There’s a milder (but no less dangerous) version of this that considers the Gospel a watered-down Law.  Sure, God was serious when He commanded these things, but Jesus has given us a pass to make mistakes.  “All you have to do is believe in Jesus, and then you’re good!” The way this shows is when we tell ourselves, “Ah, I live a pretty good life.  I’ve done enough.”  When your walk with the Lord is about doing the minimum to “get into heaven”—I come to church now and then, I take communion when I really need it so it feels more special, I read my Bible when I have time (aka rarely).

  • Second, the other extreme is when the words of Jesus, “unless your righteousness exceeds that of the scribes and Pharisees, you will never enter the kingdom of heaven” are taken as a call to action, a personal challenge.  You could call this works righteousness, or a holiness movement.

The fallout from this approach is people despairing that they’re “not good enough” to be a Christian because they struggle with sins and have a messy past.  If Jesus is commanding us to obey the Law even stricter, then what hope is there for those who have been divorced?  What of those whose criminal records remind them daily of their unworthiness?  If you take it to extremes, can those who smoke and drink even be saved?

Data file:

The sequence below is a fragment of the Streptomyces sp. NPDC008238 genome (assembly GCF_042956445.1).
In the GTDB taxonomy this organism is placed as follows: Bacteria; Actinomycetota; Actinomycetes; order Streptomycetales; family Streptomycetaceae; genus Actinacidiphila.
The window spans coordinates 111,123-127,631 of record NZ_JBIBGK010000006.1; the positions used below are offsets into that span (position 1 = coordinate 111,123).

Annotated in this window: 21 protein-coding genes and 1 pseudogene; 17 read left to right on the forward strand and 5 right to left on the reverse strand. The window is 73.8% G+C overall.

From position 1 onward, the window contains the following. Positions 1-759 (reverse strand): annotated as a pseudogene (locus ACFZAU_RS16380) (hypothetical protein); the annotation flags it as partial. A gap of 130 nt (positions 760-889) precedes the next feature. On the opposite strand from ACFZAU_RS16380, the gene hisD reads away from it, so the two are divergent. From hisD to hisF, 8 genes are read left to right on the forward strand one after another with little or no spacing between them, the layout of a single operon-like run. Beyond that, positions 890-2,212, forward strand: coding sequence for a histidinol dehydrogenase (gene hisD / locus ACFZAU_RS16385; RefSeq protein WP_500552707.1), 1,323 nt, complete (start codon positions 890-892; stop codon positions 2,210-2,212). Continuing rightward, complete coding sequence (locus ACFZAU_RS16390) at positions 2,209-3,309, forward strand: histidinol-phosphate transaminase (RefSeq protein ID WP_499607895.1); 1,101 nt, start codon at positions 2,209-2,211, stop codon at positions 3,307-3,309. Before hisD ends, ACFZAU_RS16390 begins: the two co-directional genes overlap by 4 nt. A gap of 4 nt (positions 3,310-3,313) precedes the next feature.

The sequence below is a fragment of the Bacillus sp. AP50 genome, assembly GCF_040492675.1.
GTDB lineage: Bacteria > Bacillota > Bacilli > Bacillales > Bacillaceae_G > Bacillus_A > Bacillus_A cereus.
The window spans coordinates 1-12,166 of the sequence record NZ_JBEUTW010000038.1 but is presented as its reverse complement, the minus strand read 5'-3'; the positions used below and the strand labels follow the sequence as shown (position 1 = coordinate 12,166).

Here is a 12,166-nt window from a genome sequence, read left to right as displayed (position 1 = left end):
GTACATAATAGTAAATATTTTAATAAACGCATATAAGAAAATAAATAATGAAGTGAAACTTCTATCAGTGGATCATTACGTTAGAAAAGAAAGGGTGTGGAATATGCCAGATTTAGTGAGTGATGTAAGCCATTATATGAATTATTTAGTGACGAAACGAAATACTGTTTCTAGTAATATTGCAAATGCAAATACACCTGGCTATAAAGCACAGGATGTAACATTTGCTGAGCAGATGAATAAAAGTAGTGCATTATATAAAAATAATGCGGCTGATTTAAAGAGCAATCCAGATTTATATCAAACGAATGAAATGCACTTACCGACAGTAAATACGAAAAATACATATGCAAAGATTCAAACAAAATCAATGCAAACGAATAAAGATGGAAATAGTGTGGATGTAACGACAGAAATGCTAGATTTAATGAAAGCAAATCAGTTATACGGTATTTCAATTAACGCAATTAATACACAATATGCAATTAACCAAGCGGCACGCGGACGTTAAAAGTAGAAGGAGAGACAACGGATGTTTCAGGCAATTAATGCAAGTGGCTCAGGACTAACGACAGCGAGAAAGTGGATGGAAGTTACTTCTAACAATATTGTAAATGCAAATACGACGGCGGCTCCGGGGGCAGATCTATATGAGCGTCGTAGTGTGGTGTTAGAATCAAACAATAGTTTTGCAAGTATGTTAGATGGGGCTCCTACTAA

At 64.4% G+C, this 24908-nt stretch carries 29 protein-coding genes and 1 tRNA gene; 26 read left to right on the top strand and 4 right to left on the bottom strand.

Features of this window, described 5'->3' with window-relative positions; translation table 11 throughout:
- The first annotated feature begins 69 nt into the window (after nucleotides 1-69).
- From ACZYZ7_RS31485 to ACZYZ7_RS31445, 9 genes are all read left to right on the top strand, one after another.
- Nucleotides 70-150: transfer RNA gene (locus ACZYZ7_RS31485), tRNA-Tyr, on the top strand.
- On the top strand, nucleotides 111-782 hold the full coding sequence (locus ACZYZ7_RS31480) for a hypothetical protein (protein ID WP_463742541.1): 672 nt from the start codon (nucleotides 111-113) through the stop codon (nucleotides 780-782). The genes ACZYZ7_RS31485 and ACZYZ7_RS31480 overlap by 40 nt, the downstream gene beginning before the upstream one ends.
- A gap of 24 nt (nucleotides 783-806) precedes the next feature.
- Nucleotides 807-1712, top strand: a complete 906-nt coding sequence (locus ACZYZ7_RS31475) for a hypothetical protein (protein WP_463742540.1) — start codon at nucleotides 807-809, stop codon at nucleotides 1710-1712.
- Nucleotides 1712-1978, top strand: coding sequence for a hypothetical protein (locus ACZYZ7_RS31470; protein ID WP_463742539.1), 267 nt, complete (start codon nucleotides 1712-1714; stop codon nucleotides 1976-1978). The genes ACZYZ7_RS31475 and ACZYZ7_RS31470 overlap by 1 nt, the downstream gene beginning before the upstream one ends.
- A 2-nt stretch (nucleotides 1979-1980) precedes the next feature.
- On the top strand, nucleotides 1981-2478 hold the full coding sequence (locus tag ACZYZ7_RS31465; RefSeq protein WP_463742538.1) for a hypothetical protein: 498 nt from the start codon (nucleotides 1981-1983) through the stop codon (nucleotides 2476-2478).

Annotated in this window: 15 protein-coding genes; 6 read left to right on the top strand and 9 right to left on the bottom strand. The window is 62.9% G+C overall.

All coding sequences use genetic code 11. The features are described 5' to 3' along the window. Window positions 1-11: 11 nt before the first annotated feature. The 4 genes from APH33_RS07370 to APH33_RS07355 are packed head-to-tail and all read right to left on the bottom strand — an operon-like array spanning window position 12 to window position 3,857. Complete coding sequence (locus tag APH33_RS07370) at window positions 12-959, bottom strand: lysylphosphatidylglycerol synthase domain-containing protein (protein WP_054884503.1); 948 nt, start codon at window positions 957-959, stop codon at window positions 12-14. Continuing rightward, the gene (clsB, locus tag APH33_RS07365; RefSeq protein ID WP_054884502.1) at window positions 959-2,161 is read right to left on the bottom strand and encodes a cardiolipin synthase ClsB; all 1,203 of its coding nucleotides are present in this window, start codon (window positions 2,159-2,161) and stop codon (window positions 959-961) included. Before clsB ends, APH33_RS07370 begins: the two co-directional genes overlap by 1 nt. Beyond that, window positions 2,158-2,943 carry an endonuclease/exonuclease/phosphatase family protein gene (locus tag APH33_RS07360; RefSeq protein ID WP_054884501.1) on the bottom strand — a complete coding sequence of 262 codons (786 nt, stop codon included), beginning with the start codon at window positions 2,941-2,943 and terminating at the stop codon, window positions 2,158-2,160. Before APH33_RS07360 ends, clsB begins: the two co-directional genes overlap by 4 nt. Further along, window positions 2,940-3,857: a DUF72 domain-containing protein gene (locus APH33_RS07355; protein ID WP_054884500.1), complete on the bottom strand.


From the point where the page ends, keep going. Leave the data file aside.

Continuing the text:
• But neither of these extremes is correct, because both of them have no need for Christ.  If Christ negated the Law for us, then maybe God was unjust for putting people to death before?  If Christ came to ramp up the requirements for personal holiness, then what good was His all-atoning sacrifice on the cross?
  • “Do not think that I have come to abolish the Law or the Prophets; I have not come to abolish them but to fulfill them. For truly, I say to you, until heaven and earth pass away, not an iota, not a dot, will pass from the Law until all is accomplished.”  The Law and the Prophets expose our sin, our uncleanness, the reason we die, and most of all our need for them to be fulfilled for us.  They lead us right to the manger, the preaching of the Kingdom of God, Calvary, and the empty tomb.  Our sins do alienate us from God and from one another, but Jesus Christ, the fulfillment of the Law and Prophets brings reconciliation.